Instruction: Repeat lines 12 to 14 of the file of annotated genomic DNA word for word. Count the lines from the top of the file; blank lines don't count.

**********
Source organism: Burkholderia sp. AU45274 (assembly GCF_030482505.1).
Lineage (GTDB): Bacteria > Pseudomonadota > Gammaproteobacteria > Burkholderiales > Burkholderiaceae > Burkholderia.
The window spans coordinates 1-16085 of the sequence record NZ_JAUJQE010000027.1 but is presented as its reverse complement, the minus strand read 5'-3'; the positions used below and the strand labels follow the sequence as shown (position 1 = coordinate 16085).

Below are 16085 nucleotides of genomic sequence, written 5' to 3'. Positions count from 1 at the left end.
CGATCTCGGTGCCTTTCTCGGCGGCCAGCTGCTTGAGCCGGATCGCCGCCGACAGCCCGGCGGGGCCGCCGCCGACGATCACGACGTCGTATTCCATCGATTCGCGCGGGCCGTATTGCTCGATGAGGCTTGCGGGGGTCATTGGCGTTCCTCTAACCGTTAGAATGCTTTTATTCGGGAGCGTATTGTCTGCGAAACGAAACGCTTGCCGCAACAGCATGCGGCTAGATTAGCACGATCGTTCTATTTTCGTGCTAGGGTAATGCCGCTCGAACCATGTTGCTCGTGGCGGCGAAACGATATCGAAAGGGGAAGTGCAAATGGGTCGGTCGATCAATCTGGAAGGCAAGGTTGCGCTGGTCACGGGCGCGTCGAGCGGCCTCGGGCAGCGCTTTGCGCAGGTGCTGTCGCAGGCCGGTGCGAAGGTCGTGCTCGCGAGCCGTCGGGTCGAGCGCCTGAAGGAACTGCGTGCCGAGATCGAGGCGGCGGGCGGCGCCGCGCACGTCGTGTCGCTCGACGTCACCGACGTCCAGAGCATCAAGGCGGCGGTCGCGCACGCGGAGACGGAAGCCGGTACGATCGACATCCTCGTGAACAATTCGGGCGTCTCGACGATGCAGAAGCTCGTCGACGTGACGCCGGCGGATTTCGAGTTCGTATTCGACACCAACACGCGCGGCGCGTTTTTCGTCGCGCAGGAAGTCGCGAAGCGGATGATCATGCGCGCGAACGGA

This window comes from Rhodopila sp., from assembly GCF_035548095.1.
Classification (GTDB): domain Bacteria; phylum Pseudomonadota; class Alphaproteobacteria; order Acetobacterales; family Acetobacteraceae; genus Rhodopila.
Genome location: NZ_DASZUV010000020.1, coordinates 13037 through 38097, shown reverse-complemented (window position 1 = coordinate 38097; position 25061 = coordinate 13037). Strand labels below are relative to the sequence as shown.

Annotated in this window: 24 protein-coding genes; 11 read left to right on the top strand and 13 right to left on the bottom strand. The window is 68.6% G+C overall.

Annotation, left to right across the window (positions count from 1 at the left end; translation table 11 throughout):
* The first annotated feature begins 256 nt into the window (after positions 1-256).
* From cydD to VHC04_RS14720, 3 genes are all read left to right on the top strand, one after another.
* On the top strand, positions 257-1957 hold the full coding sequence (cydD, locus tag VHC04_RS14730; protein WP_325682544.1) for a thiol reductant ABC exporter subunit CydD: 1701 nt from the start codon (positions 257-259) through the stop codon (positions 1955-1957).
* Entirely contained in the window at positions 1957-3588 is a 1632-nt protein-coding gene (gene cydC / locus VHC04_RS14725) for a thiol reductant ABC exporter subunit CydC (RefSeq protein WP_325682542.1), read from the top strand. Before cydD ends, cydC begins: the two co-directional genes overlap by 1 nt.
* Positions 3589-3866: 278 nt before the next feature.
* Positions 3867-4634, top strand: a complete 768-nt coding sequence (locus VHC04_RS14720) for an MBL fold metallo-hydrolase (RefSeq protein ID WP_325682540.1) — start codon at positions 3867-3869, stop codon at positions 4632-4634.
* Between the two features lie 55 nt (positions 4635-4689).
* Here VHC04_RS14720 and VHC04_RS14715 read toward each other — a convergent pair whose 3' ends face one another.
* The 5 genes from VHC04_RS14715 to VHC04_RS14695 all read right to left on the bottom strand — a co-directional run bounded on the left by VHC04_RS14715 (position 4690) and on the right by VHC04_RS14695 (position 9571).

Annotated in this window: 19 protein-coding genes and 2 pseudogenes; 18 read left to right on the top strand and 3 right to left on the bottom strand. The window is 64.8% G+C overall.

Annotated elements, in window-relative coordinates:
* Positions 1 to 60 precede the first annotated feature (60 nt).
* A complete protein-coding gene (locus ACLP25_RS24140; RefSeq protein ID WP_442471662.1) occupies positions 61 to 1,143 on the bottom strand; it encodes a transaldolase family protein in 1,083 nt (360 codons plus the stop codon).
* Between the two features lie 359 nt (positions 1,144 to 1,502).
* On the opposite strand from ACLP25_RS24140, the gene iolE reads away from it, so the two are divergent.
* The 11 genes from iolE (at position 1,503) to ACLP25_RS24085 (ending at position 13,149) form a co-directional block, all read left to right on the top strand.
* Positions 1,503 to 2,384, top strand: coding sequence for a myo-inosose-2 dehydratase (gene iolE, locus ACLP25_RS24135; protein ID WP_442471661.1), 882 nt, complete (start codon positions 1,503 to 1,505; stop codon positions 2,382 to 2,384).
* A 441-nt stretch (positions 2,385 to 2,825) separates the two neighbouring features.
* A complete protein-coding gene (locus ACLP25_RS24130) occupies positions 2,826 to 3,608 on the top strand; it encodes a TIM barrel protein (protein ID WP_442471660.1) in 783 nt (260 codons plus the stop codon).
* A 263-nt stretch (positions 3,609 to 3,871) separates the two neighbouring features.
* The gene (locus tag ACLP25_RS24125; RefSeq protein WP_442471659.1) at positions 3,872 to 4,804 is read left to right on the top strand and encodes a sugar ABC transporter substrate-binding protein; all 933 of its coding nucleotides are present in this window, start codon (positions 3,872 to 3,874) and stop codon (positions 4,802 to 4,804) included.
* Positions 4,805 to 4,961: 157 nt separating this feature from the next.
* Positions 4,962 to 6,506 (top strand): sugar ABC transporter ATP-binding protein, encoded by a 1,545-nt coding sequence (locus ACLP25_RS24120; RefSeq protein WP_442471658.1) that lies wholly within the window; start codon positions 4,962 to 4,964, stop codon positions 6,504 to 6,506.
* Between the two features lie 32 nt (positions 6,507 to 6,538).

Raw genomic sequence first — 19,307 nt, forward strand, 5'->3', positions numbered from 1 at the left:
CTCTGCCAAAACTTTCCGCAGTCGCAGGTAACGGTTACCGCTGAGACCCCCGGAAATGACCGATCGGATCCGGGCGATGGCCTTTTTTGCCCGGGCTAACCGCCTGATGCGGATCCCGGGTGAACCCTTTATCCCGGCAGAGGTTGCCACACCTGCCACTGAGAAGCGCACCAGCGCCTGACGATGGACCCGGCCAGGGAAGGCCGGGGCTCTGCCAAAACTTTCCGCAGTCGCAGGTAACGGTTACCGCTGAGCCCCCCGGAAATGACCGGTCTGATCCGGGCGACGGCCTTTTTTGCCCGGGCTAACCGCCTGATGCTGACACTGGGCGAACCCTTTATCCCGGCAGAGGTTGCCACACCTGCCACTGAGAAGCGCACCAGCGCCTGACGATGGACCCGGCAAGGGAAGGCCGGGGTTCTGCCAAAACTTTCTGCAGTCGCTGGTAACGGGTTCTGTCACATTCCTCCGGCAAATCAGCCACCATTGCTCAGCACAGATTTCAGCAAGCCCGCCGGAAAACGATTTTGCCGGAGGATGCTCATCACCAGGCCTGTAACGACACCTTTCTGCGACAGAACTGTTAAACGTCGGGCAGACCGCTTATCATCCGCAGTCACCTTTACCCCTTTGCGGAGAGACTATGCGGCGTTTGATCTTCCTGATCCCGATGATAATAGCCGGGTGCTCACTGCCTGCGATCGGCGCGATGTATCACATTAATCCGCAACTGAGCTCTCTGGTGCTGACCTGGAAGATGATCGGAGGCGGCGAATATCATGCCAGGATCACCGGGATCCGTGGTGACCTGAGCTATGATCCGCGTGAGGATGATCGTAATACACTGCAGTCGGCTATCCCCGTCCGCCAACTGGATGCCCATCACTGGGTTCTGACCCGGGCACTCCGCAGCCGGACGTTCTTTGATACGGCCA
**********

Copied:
* From cydD to VHC04_RS14720, 3 genes are all read left to right on the top strand, one after another.
* On the top strand, positions 257-1957 hold the full coding sequence (cydD, locus tag VHC04_RS14730; protein WP_325682544.1) for a thiol reductant ABC exporter subunit CydD: 1701 nt from the start codon (positions 257-259) through the stop codon (positions 1955-1957).
* Entirely contained in the window at positions 1957-3588 is a 1632-nt protein-coding gene (gene cydC / locus VHC04_RS14725) for a thiol reductant ABC exporter subunit CydC (RefSeq protein WP_325682542.1), read from the top strand. Before cydD ends, cydC begins: the two co-directional genes overlap by 1 nt.